A Great Speech: A Firefighter’s Plea To Think Small

Can you move an audience to action in just four minutes?
Volunteer firefighter Mark Bezos—also a senior vice president with a New York-based nonprofit called Robin Hood—proves that you can.
He spoke at a TED (Technology, Entertainment, Design) Conference not long ago about the need to get involved. And it’s one of those videos that moves me every time I see it.
I highly recommend you watch the video. You can read the six reasons his speech worked so well (below) when you finish.

1. He Began With a Small Story: Mark would have flopped if he had started his speech with his call to action, “Don’t wait…if you have something to give, give it now. Get in the game.” By beginning with his story instead, he gave his punch line a power it wouldn’t have otherwise had. You may have heard the expression that audiences can understand a general concept from a specific example, but can’t infer a specific example from a general concept.  Mark brilliantly proves why that expression is true.
2. He Used Humor: I’ve written before that being funny isn’t as easy as it looks. I’ve also written that self-effacing humor is often the safest humor to attempt in a speech. Mark’s line, “I know what you’re thinking, but I’m no hero,” elicited a genuine laugh from the audience—and the punch line came (gently) at his own expense.
3. He Didn’t Present Himself as Perfect: I appreciated that Mark allowed a small dose of bitterness—or was it mild envy?—to come through when he referred to his “nemesis,” “Lex Luthor.” Some speakers are reluctant to share that negative emotion, since they prefer painting a more perfect picture of themselves.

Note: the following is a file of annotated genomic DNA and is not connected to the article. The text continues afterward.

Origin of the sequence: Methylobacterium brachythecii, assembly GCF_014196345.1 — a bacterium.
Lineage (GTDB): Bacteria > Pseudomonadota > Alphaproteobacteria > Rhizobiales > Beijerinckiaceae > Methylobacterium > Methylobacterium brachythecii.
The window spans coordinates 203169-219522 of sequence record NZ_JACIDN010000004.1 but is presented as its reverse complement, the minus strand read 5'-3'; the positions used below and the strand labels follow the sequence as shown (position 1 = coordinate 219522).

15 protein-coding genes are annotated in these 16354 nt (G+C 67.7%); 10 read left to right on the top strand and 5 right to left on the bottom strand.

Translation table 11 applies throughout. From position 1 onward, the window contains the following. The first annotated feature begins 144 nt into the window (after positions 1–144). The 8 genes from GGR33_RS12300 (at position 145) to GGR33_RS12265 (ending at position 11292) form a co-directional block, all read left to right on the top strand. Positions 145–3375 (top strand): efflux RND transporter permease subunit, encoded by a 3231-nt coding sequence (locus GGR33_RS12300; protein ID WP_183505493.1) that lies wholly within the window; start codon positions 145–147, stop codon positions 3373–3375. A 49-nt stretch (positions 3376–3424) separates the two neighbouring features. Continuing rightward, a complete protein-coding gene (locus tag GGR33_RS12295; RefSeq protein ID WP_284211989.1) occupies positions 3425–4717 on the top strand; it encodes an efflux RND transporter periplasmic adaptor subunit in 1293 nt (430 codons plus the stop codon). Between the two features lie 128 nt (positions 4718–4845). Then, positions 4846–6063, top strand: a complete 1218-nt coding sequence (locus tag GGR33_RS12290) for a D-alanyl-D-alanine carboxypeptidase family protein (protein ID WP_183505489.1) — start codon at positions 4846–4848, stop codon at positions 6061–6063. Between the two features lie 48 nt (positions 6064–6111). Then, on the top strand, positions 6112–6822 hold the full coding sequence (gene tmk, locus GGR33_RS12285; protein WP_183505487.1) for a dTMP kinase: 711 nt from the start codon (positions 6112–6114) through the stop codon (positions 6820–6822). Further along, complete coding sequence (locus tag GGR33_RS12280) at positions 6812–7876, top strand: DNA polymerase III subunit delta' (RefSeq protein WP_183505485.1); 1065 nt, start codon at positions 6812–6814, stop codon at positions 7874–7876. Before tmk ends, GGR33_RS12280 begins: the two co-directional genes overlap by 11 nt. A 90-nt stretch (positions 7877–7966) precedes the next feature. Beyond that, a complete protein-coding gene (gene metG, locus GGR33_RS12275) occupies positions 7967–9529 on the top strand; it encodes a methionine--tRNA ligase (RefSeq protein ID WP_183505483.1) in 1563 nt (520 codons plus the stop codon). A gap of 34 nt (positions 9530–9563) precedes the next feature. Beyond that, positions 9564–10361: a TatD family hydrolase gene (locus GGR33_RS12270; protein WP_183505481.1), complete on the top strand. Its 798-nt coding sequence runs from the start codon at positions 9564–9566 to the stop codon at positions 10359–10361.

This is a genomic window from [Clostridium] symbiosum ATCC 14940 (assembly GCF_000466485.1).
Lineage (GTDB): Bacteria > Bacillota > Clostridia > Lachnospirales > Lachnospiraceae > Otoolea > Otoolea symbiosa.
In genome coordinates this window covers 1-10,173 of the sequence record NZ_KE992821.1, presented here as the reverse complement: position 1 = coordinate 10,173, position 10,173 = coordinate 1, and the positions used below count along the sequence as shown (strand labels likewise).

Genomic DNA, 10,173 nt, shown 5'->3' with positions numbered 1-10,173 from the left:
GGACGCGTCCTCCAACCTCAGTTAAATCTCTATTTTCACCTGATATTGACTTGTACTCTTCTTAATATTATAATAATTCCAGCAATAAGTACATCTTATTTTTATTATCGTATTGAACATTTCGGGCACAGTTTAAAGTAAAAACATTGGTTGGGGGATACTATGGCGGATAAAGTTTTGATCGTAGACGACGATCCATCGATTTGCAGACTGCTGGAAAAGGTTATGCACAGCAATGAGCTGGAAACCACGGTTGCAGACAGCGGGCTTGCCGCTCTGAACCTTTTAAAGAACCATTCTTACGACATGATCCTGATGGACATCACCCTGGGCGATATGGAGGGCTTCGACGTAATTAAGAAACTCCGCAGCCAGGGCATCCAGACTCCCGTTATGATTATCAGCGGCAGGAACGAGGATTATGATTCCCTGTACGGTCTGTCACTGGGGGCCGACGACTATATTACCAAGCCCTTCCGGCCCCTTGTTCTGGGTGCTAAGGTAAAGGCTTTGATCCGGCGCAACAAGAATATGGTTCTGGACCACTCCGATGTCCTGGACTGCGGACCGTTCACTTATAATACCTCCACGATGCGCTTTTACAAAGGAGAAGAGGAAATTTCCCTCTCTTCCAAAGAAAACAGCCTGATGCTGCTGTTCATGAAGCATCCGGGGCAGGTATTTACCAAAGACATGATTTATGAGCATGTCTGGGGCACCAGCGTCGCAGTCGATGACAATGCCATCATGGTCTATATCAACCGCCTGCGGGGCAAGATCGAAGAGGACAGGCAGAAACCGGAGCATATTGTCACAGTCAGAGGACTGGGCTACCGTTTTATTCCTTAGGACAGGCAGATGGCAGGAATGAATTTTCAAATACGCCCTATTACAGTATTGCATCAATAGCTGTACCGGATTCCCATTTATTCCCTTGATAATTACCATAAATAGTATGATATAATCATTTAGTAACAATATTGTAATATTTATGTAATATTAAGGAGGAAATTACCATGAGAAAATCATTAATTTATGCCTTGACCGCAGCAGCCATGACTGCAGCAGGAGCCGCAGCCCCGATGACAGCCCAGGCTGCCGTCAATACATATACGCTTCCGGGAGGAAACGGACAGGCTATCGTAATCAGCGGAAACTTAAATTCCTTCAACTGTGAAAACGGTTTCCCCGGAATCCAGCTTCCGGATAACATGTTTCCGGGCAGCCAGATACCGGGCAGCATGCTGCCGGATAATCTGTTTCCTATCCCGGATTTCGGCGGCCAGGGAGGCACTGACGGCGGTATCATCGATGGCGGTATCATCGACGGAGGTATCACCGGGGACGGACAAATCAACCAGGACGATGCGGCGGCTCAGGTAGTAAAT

4. His Story Contained a Surprise: Since some readers may read this post before watching the video, I won’t spoil the surprise here. But Mark’s surprise ending earned an almost involuntary, audible reaction from the audience.
5. He Had Energy: Mark’s energy served to underscore his message to get in the game. But he was also careful to change his tone and inflection throughout his talk, avoiding what I call “the energetic monotone.”
6. He Looked The Part: Mark’s uniform was a prop (he wasn’t going to be fighting any fires near the stage), but it worked. Some people can use their daily wear to reinforce their message more than others—doctors wearing whites, nurses wearing scrubs, cops wearing uniforms, military members wearing fatigues, and athletes wearing jerseys come to mind.
What do you think? Please leave your thoughts in the comments section below.